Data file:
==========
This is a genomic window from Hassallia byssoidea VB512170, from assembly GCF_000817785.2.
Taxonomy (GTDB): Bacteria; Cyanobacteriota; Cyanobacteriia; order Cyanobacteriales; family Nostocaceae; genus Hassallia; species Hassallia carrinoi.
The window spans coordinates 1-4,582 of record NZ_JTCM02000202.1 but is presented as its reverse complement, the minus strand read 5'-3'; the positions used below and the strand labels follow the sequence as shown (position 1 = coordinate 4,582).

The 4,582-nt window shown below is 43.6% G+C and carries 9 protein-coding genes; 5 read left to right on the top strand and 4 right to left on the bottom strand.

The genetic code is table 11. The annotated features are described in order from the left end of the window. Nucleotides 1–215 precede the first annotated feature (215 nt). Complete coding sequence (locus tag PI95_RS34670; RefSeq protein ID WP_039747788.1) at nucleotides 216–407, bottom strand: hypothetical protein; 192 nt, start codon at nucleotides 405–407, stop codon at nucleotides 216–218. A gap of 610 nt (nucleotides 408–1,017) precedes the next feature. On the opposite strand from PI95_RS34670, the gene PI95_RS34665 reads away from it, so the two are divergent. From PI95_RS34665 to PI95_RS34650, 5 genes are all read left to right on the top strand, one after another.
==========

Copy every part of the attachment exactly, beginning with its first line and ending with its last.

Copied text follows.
This is a genomic window from Hassallia byssoidea VB512170, from assembly GCF_000817785.2.
Taxonomy (GTDB): Bacteria; Cyanobacteriota; Cyanobacteriia; order Cyanobacteriales; family Nostocaceae; genus Hassallia; species Hassallia carrinoi.
The window spans coordinates 1-4,582 of record NZ_JTCM02000202.1 but is presented as its reverse complement, the minus strand read 5'-3'; the positions used below and the strand labels follow the sequence as shown (position 1 = coordinate 4,582).

The 4,582-nt window shown below is 43.6% G+C and carries 9 protein-coding genes; 5 read left to right on the top strand and 4 right to left on the bottom strand.

The genetic code is table 11. The annotated features are described in order from the left end of the window. Nucleotides 1–215 precede the first annotated feature (215 nt). Complete coding sequence (locus tag PI95_RS34670; RefSeq protein ID WP_039747788.1) at nucleotides 216–407, bottom strand: hypothetical protein; 192 nt, start codon at nucleotides 405–407, stop codon at nucleotides 216–218. A gap of 610 nt (nucleotides 408–1,017) precedes the next feature. On the opposite strand from PI95_RS34670, the gene PI95_RS34665 reads away from it, so the two are divergent. From PI95_RS34665 to PI95_RS34650, 5 genes are all read left to right on the top strand, one after another.